Not only was the message about the Wii U extremely unclear, it failed to reach much of their audience that had been acquired by the success of the Wii. The motion-controlled Wii had proved to have a near-universal appeal by reaching all age demographics but that appeal was rooted more in the intuitive controls and accessibility rather than Nintendo’s name. The Wii U’s tablet controller, by comparison, felt strangely superfluous with no early demonstrations showing why the tablet was intrinsic to the experience or any advantages it had over a traditional games controller. 

If anything, the touchscreen seemed to complicate interactions with the console which is the exact opposite of what had attracted Nintendo’s newly discovered “casual” audience, traditionally the older demographics who are less integrated with technology. We can see on the graph below (based on data from Global Web Index) that the audience for the Wii U skewed towards younger demographics rather than retaining the older groups, which must have been Nintendo’s intention by keeping the “Wii” brand.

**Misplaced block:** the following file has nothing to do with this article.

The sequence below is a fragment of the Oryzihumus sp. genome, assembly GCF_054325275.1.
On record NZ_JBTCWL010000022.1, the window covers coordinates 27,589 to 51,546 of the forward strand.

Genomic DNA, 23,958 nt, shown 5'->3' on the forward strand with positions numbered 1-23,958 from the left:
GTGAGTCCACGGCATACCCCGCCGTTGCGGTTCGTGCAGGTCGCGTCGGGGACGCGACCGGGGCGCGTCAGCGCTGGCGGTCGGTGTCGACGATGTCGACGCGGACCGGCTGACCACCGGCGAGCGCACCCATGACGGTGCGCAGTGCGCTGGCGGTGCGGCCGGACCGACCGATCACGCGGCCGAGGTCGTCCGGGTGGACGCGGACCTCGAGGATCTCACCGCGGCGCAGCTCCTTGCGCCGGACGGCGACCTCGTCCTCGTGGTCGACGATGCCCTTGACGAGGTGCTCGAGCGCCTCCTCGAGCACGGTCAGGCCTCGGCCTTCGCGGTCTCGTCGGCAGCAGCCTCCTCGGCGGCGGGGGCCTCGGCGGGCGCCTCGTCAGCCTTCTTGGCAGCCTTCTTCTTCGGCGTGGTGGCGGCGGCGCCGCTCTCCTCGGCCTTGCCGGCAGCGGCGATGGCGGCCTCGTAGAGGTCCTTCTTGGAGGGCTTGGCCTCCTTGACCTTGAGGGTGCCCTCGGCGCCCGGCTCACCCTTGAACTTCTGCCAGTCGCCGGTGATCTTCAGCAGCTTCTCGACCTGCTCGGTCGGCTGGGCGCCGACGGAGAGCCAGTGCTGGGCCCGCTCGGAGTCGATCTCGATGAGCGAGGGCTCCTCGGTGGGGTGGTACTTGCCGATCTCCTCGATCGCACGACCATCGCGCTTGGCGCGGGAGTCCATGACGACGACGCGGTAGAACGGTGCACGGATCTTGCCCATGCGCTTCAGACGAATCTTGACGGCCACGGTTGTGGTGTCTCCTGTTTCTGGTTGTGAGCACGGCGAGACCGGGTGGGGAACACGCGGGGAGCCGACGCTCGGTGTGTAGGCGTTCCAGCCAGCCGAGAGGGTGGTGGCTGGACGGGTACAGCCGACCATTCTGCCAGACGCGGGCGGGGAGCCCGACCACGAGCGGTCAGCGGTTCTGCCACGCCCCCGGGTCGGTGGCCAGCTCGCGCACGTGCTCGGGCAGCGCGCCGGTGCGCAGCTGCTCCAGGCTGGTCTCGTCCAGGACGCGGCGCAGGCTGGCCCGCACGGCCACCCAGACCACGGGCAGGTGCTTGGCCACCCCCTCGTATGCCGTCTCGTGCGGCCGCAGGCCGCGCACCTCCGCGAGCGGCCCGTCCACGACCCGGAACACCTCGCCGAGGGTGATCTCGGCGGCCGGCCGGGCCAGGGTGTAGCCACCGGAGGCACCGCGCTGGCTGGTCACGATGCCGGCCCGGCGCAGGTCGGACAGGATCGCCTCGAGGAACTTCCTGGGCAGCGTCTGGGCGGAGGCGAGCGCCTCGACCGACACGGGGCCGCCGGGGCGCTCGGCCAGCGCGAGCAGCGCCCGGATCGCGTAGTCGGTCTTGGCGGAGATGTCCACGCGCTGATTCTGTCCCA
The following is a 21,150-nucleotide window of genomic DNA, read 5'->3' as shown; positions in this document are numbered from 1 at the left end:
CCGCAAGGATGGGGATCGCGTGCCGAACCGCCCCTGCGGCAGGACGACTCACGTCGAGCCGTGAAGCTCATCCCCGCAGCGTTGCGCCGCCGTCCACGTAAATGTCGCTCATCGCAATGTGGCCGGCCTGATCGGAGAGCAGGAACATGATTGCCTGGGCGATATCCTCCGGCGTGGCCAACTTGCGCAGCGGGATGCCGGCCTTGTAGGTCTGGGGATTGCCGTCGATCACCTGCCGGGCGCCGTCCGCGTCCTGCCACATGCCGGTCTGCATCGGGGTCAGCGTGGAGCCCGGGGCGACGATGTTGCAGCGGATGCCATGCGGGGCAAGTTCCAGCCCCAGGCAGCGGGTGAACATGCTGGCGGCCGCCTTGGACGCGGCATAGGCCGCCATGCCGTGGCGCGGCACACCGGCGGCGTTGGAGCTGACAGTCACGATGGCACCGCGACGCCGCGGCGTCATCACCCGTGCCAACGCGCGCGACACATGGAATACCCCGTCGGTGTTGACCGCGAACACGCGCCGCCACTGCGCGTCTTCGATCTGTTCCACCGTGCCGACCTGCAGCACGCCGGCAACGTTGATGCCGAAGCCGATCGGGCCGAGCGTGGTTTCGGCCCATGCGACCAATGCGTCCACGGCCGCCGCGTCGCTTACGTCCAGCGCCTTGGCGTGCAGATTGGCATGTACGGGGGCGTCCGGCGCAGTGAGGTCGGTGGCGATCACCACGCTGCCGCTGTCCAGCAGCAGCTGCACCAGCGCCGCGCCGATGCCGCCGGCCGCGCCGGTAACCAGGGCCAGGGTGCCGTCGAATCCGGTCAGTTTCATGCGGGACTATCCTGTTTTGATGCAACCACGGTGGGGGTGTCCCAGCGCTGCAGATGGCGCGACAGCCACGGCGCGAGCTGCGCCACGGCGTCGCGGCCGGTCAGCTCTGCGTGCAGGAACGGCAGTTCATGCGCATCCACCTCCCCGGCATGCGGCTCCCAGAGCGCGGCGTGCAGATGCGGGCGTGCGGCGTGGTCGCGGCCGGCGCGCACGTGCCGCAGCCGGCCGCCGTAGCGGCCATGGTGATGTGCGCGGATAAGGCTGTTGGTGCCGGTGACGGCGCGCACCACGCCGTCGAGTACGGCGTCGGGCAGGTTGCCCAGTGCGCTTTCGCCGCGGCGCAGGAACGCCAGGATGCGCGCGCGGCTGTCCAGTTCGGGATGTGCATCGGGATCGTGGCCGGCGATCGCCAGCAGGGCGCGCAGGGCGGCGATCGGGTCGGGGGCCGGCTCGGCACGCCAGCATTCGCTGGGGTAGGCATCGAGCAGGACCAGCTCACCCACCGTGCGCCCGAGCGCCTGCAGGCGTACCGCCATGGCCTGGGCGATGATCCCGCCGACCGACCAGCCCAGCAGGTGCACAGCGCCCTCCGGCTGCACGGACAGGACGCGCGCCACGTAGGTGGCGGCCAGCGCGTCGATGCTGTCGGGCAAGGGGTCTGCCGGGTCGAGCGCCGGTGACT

Nint Age

Perhaps Nintendo had intended the Wii U to be “Grandma’s First Touchscreen” in the same way the Wii had been “Grandma’s First Games Console” but the confusing branding and poor explanations of the console’s more complicated functionality hamstrung such a strategy. This left the console needing to resonate with younger users and it wasn’t exactly offering them anything they hadn’t seen before

You Can't Touch This

Whereas the Wii’s motion controls had been an unquestionably strong USP in 2006 against the more traditional competition for graphical fidelity of the Xbox 360 and Playstation 3, the Wii U’s touchscreen in 2013 wowed very few people. Not only did the touchscreen controller seem ancillary but such devices like the iPad and Android tablets were already commonplace and were rapidly establishing themselves as gaming devices in their own right.